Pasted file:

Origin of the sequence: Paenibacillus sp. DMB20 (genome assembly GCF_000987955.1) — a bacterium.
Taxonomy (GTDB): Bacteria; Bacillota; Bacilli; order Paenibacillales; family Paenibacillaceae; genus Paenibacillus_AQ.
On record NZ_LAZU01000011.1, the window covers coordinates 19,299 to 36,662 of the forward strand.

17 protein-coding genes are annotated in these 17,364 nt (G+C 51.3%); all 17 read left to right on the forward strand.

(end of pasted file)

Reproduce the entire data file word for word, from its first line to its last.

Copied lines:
Origin of the sequence: Paenibacillus sp. DMB20 (genome assembly GCF_000987955.1) — a bacterium.
Taxonomy (GTDB): Bacteria; Bacillota; Bacilli; order Paenibacillales; family Paenibacillaceae; genus Paenibacillus_AQ.
On record NZ_LAZU01000011.1, the window covers coordinates 19,299 to 36,662 of the forward strand.

17 protein-coding genes are annotated in these 17,364 nt (G+C 51.3%); all 17 read left to right on the forward strand.